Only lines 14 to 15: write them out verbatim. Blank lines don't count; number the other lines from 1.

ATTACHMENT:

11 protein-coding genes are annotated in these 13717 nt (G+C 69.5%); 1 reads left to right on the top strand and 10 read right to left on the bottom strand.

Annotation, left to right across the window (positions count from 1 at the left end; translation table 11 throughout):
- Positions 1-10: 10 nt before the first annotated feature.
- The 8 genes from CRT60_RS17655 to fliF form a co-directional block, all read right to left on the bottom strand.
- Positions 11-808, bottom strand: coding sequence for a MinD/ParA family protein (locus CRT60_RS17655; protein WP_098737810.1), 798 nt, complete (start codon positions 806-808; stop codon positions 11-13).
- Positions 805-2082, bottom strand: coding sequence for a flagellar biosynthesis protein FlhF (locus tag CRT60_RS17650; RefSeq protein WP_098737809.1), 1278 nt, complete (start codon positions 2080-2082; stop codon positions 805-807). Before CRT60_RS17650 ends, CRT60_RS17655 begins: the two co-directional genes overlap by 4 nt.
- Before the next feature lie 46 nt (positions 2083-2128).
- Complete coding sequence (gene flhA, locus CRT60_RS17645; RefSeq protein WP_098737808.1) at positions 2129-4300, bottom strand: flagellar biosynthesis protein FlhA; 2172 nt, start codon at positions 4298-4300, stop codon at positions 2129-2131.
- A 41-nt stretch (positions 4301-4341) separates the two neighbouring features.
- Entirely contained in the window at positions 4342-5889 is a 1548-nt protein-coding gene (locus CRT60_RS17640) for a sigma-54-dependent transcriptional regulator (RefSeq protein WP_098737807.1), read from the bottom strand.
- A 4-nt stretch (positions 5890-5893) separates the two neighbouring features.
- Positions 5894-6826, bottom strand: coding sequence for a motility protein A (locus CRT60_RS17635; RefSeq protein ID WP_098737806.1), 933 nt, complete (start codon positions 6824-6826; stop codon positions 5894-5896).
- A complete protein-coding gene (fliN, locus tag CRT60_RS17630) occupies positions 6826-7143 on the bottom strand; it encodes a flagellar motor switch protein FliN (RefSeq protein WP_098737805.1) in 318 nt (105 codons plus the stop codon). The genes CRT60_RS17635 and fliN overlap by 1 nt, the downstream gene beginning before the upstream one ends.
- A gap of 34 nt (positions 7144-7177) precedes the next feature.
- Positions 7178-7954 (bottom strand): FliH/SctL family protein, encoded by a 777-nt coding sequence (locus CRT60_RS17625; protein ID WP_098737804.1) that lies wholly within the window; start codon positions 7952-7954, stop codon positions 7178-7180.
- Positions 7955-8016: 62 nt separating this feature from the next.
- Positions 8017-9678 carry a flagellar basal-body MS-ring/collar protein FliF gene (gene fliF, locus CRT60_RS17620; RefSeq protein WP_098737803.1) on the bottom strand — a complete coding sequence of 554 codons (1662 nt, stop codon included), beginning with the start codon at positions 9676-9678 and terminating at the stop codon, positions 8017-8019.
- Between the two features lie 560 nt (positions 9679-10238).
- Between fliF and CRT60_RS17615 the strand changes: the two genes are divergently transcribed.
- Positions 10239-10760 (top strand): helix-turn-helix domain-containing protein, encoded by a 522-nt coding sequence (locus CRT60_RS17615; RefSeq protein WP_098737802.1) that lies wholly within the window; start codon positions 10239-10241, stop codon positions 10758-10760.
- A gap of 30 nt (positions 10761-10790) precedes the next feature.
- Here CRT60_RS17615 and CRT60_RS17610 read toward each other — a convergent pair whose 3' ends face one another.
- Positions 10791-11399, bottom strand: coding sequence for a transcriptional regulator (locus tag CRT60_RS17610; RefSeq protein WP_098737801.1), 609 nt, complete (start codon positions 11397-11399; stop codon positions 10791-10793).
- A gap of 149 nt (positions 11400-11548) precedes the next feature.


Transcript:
- A gap of 34 nt (positions 7144-7177) precedes the next feature.
- Positions 7178-7954 (bottom strand): FliH/SctL family protein, encoded by a 777-nt coding sequence (locus CRT60_RS17625; protein ID WP_098737804.1) that lies wholly within the window; start codon positions 7952-7954, stop codon positions 7178-7180.